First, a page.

And our Emissaries village; currently, we have nearly 1,000 seasoned and vetted freelancers in our nationwide network. Once the marketplace launches that number is bound to grow quickly. Our freelancer network is a constant source of inspiration and feedback. Additional vital elements to our success include a strong digital presence, a lawyer who specializes in our industry, an accountant who is on top of it, solid press relationships and beautiful branding.

How does being a mother affect the way you run your business?

Michelle Feiner: I'm a step or bonus mom to two amazing boys, 9 and 7 years old. I'm also expecting a girl in late November. Becoming a mom has enabled me to better relate to the concerns of expecting and new parents--a key audience to our success.

Is there any one piece of advice you'd give to aspiring lady bosses?

Michelle Feiner: I'm pretty sure I have Mark Cuban to thank for this wisdom, but when you're starting a new business, you should be an expert on the industry. Reporters and editors should know you and vice versa. You don't necessarily need a publicist. When reporters know you, they can directly connect with you when they're looking for a quote or content on a particular topic. I received a lot of press for Emissaries without the help of a publicist. So, start a bunch of Google alerts, read about your industry daily and introduce yourself to reporters on LinkedIn or Twitter. Press provides market awareness, validation for potential clients and better search rankings, too. The results are worth the effort, as everything should be when you're building a new business.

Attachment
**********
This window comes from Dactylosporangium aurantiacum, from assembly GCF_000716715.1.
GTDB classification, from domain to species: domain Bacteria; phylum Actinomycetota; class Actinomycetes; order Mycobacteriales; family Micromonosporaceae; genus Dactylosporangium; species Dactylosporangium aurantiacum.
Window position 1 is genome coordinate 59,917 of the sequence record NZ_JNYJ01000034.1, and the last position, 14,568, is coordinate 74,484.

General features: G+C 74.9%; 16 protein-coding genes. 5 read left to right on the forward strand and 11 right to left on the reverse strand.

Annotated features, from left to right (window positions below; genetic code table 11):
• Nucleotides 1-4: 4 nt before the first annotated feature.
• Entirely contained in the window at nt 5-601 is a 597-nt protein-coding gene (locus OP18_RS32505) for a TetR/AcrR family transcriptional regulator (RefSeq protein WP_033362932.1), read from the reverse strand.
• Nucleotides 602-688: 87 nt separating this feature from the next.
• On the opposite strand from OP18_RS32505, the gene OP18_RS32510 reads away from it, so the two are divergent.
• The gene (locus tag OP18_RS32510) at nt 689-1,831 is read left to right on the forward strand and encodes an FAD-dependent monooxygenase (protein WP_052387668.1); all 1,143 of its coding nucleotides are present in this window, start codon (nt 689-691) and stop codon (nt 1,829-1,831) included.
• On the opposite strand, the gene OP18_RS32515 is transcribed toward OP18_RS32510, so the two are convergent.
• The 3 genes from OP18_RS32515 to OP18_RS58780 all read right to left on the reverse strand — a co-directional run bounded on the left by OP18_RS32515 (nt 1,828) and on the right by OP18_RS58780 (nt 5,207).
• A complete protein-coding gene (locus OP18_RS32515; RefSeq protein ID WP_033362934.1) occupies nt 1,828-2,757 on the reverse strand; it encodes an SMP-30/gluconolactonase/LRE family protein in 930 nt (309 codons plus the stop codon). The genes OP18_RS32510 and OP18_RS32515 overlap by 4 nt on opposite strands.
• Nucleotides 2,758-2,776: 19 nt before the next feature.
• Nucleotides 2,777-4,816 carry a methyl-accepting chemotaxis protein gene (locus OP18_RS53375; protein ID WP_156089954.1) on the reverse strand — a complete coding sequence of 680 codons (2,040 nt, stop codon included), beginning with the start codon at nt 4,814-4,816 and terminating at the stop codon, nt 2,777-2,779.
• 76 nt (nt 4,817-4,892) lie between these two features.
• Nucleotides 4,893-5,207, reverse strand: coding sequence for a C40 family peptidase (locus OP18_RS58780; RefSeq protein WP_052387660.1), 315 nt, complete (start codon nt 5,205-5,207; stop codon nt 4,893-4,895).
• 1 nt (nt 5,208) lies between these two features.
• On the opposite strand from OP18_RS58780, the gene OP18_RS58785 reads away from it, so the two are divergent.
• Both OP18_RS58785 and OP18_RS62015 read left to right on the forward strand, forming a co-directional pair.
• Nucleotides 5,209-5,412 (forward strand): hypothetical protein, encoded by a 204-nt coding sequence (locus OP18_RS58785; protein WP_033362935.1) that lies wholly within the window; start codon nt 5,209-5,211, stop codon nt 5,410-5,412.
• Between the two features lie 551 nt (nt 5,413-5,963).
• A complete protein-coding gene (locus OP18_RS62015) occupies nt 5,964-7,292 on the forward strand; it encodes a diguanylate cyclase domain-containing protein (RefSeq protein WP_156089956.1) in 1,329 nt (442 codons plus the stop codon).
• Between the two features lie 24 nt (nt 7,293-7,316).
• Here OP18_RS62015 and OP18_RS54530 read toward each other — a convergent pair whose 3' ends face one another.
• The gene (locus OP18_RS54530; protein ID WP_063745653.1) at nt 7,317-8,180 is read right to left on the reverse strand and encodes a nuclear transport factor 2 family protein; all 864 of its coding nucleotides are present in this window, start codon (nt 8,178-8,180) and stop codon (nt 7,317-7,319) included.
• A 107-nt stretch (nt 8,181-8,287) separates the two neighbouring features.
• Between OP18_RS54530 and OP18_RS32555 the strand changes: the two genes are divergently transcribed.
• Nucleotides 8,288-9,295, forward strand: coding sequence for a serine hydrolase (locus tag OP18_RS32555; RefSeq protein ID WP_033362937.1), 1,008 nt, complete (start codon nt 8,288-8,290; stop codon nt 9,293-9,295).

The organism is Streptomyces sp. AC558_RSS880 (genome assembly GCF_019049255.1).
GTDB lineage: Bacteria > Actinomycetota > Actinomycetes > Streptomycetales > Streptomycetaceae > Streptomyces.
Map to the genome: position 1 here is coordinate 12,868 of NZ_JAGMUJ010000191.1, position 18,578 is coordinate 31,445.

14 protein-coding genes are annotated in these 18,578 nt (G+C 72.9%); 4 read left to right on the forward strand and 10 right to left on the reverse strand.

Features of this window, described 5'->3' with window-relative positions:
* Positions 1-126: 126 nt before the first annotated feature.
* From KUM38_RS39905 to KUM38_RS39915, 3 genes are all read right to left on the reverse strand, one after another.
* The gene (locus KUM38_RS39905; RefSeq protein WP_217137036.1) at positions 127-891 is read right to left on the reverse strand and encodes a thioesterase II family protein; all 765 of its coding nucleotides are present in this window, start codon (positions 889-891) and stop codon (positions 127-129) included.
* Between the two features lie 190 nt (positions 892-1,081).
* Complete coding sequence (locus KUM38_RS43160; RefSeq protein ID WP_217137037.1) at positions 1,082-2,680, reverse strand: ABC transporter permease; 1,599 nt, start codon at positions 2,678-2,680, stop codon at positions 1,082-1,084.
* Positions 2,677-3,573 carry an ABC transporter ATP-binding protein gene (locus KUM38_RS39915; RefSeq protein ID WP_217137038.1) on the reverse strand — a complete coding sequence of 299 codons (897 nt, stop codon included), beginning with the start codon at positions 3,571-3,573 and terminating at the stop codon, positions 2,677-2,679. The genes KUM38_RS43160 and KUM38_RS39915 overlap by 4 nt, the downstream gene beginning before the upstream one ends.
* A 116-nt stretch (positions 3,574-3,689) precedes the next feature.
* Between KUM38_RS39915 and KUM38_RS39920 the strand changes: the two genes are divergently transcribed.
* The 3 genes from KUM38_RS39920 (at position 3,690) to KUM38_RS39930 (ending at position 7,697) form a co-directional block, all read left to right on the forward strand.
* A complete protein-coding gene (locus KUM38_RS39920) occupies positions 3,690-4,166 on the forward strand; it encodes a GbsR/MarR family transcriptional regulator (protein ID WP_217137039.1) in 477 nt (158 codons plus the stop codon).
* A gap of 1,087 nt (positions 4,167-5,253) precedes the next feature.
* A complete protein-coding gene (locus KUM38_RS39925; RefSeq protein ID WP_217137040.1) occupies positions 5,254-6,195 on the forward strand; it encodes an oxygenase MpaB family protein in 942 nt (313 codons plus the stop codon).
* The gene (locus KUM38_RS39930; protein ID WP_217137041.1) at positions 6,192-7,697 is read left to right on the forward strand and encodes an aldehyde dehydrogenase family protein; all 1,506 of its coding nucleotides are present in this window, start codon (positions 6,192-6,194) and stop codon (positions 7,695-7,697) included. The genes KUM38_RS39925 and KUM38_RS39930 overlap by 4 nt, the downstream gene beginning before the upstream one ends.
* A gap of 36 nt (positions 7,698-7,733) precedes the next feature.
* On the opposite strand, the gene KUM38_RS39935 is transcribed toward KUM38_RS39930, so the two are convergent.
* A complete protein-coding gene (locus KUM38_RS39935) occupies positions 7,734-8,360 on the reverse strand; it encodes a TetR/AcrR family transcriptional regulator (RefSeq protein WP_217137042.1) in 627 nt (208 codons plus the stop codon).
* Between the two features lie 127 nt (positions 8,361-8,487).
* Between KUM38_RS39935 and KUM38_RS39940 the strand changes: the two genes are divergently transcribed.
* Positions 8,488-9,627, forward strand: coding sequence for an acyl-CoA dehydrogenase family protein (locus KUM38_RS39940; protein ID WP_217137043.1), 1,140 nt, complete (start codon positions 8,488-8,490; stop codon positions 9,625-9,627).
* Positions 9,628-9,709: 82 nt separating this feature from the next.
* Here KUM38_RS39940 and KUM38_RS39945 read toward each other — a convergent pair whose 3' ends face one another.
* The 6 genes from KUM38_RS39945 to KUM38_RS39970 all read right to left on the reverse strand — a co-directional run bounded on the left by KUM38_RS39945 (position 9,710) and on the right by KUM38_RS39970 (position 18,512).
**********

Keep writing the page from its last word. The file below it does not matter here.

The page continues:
What does the word "motherly" mean to you?

Michelle Feiner: Motherly means being compassionate, supportive and encouraging. Some of the best leaders have similar caregiving qualities.

Haley Campbell is the founder of Beluga Baby and creator of the ultimate bamboo baby carrier. She is a regular contributor to Motherly and is an avid advocate for entrepreneurs, and for the new generation of mothers making the world their own. Join Motherly now to get your week-by-week guide to motherhood.